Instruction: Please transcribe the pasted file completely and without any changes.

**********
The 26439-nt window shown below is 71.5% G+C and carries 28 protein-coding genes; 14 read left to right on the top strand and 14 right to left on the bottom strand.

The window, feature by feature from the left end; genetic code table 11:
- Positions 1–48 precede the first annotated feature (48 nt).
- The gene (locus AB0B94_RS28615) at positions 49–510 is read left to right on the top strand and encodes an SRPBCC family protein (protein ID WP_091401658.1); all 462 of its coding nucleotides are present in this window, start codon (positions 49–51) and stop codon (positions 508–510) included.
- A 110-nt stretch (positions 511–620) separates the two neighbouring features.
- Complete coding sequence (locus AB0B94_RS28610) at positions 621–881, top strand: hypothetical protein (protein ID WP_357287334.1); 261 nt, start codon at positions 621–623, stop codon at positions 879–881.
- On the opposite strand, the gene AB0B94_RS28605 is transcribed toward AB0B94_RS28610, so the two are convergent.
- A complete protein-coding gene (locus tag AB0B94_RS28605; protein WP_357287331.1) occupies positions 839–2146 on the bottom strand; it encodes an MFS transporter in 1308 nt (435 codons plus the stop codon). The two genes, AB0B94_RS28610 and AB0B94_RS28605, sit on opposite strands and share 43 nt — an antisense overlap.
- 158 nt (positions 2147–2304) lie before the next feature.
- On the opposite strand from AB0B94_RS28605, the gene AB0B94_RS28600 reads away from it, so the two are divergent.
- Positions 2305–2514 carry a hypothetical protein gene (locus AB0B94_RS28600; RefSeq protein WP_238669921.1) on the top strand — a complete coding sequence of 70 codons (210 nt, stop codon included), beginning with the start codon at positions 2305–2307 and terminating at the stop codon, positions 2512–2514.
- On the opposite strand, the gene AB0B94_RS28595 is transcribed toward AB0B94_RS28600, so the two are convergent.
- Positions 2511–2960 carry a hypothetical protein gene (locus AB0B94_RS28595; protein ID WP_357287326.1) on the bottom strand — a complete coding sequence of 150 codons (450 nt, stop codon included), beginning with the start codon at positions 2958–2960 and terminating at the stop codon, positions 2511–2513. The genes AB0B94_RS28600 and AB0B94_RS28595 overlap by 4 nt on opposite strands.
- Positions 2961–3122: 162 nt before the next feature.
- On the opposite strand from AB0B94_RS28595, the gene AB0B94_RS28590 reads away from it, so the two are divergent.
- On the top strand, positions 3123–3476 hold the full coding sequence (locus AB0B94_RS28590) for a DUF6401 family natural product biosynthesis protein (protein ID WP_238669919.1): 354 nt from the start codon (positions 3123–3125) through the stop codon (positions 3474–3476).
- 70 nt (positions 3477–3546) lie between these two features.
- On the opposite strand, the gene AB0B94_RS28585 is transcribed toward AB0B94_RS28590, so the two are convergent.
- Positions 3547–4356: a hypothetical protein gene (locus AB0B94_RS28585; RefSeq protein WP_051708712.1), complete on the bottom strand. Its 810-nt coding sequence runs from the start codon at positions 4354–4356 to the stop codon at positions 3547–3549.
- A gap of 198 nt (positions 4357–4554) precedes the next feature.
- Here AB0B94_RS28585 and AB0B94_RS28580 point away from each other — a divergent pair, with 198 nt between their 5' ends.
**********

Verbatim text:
The 26439-nt window shown below is 71.5% G+C and carries 28 protein-coding genes; 14 read left to right on the top strand and 14 right to left on the bottom strand.

The window, feature by feature from the left end; genetic code table 11:
- Positions 1–48 precede the first annotated feature (48 nt).
- The gene (locus AB0B94_RS28615) at positions 49–510 is read left to right on the top strand and encodes an SRPBCC family protein (protein ID WP_091401658.1); all 462 of its coding nucleotides are present in this window, start codon (positions 49–51) and stop codon (positions 508–510) included.
- A 110-nt stretch (positions 511–620) separates the two neighbouring features.
- Complete coding sequence (locus AB0B94_RS28610) at positions 621–881, top strand: hypothetical protein (protein ID WP_357287334.1); 261 nt, start codon at positions 621–623, stop codon at positions 879–881.
- On the opposite strand, the gene AB0B94_RS28605 is transcribed toward AB0B94_RS28610, so the two are convergent.
- A complete protein-coding gene (locus tag AB0B94_RS28605; protein WP_357287331.1) occupies positions 839–2146 on the bottom strand; it encodes an MFS transporter in 1308 nt (435 codons plus the stop codon). The two genes, AB0B94_RS28610 and AB0B94_RS28605, sit on opposite strands and share 43 nt — an antisense overlap.
- 158 nt (positions 2147–2304) lie before the next feature.
- On the opposite strand from AB0B94_RS28605, the gene AB0B94_RS28600 reads away from it, so the two are divergent.
- Positions 2305–2514 carry a hypothetical protein gene (locus AB0B94_RS28600; RefSeq protein WP_238669921.1) on the top strand — a complete coding sequence of 70 codons (210 nt, stop codon included), beginning with the start codon at positions 2305–2307 and terminating at the stop codon, positions 2512–2514.
- On the opposite strand, the gene AB0B94_RS28595 is transcribed toward AB0B94_RS28600, so the two are convergent.
- Positions 2511–2960 carry a hypothetical protein gene (locus AB0B94_RS28595; protein ID WP_357287326.1) on the bottom strand — a complete coding sequence of 150 codons (450 nt, stop codon included), beginning with the start codon at positions 2958–2960 and terminating at the stop codon, positions 2511–2513. The genes AB0B94_RS28600 and AB0B94_RS28595 overlap by 4 nt on opposite strands.
- Positions 2961–3122: 162 nt before the next feature.
- On the opposite strand from AB0B94_RS28595, the gene AB0B94_RS28590 reads away from it, so the two are divergent.
- On the top strand, positions 3123–3476 hold the full coding sequence (locus AB0B94_RS28590) for a DUF6401 family natural product biosynthesis protein (protein ID WP_238669919.1): 354 nt from the start codon (positions 3123–3125) through the stop codon (positions 3474–3476).
- 70 nt (positions 3477–3546) lie between these two features.
- On the opposite strand, the gene AB0B94_RS28585 is transcribed toward AB0B94_RS28590, so the two are convergent.
- Positions 3547–4356: a hypothetical protein gene (locus AB0B94_RS28585; RefSeq protein WP_051708712.1), complete on the bottom strand. Its 810-nt coding sequence runs from the start codon at positions 4354–4356 to the stop codon at positions 3547–3549.
- A gap of 198 nt (positions 4357–4554) precedes the next feature.
- Here AB0B94_RS28585 and AB0B94_RS28580 point away from each other — a divergent pair, with 198 nt between their 5' ends.